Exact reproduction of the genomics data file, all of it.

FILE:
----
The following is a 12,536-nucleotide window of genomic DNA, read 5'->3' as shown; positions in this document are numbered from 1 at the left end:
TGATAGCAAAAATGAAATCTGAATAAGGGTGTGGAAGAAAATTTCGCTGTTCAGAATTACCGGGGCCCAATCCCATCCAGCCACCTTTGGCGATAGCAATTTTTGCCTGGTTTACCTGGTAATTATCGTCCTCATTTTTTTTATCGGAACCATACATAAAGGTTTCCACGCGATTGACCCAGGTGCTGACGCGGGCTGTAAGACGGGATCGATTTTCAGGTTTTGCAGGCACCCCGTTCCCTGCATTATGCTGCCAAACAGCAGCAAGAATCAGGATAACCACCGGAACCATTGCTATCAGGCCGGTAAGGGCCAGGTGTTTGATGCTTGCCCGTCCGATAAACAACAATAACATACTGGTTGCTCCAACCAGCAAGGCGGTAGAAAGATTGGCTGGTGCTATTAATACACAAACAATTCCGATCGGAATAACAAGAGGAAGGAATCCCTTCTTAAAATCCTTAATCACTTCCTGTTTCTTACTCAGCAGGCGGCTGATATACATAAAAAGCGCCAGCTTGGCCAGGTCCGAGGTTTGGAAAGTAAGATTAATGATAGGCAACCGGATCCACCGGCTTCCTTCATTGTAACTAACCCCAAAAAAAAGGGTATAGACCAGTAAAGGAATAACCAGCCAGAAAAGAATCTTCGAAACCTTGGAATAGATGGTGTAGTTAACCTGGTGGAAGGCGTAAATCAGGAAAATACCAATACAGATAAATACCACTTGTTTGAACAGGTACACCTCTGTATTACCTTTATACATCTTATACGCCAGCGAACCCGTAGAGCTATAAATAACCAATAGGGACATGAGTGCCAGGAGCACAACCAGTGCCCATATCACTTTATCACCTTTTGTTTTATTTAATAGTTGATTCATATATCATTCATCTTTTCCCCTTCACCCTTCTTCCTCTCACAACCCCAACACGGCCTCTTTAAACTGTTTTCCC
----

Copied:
The following is a 12,536-nucleotide window of genomic DNA, read 5'->3' as shown; positions in this document are numbered from 1 at the left end:
TGATAGCAAAAATGAAATCTGAATAAGGGTGTGGAAGAAAATTTCGCTGTTCAGAATTACCGGGGCCCAATCCCATCCAGCCACCTTTGGCGATAGCAATTTTTGCCTGGTTTACCTGGTAATTATCGTCCTCATTTTTTTTATCGGAACCATACATAAAGGTTTCCACGCGATTGACCCAGGTGCTGACGCGGGCTGTAAGACGGGATCGATTTTCAGGTTTTGCAGGCACCCCGTTCCCTGCATTATGCTGCCAAACAGCAGCAAGAATCAGGATAACCACCGGAACCATTGCTATCAGGCCGGTAAGGGCCAGGTGTTTGATGCTTGCCCGTCCGATAAACAACAATAACATACTGGTTGCTCCAACCAGCAAGGCGGTAGAAAGATTGGCTGGTGCTATTAATACACAAACAATTCCGATCGGAATAACAAGAGGAAGGAATCCCTTCTTAAAATCCTTAATCACTTCCTGTTTCTTACTCAGCAGGCGGCTGATATACATAAAAAGCGCCAGCTTGGCCAGGTCCGAGGTTTGGAAAGTAAGATTAATGATAGGCAACCGGATCCACCGGCTTCCTTCATTGTAACTAACCCCAAAAAAAAGGGTATAGACCAGTAAAGGAATAACCAGCCAGAAAAGAATCTTCGAAACCTTGGAATAGATGGTGTAGTTAACCTGGTGGAAGGCGTAAATCAGGAAAATACCAATACAGATAAATACCACTTGTTTGAACAGGTACACCTCTGTATTACCTTTATACATCTTATACGCCAGCGAACCCGTAGAGCTATAAATAACCAATAGGGACATGAGTGCCAGGAGCACAACCAGTGCCCATATCACTTTATCACCTTTTGTTTTATTTAATAGTTGATTCATATATCATTCATCTTTTCCCCTTCACCCTTCTTCCTCTCACAACCCCAACACGGCCTCTTTAAACTGTTTTCCC